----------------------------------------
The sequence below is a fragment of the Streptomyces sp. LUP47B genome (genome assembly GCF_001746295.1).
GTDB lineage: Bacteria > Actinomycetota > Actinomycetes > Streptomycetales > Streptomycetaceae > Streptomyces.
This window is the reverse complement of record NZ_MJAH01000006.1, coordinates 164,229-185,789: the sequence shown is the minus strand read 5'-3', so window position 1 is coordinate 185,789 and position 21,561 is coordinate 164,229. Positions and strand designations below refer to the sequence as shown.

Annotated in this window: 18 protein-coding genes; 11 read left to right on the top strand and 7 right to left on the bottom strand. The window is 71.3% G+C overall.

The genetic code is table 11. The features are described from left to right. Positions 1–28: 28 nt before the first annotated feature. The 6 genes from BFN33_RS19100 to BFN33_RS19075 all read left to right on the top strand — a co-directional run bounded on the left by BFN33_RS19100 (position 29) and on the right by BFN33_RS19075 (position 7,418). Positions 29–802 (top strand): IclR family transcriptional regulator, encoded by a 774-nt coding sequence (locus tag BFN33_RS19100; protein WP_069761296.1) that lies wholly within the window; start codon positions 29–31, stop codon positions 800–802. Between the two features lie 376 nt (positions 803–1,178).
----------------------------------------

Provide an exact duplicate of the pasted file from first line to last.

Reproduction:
The sequence below is a fragment of the Streptomyces sp. LUP47B genome (genome assembly GCF_001746295.1).
GTDB lineage: Bacteria > Actinomycetota > Actinomycetes > Streptomycetales > Streptomycetaceae > Streptomyces.
This window is the reverse complement of record NZ_MJAH01000006.1, coordinates 164,229-185,789: the sequence shown is the minus strand read 5'-3', so window position 1 is coordinate 185,789 and position 21,561 is coordinate 164,229. Positions and strand designations below refer to the sequence as shown.

Annotated in this window: 18 protein-coding genes; 11 read left to right on the top strand and 7 right to left on the bottom strand. The window is 71.3% G+C overall.

The genetic code is table 11. The features are described from left to right. Positions 1–28: 28 nt before the first annotated feature. The 6 genes from BFN33_RS19100 to BFN33_RS19075 all read left to right on the top strand — a co-directional run bounded on the left by BFN33_RS19100 (position 29) and on the right by BFN33_RS19075 (position 7,418). Positions 29–802 (top strand): IclR family transcriptional regulator, encoded by a 774-nt coding sequence (locus tag BFN33_RS19100; protein WP_069761296.1) that lies wholly within the window; start codon positions 29–31, stop codon positions 800–802. Between the two features lie 376 nt (positions 803–1,178).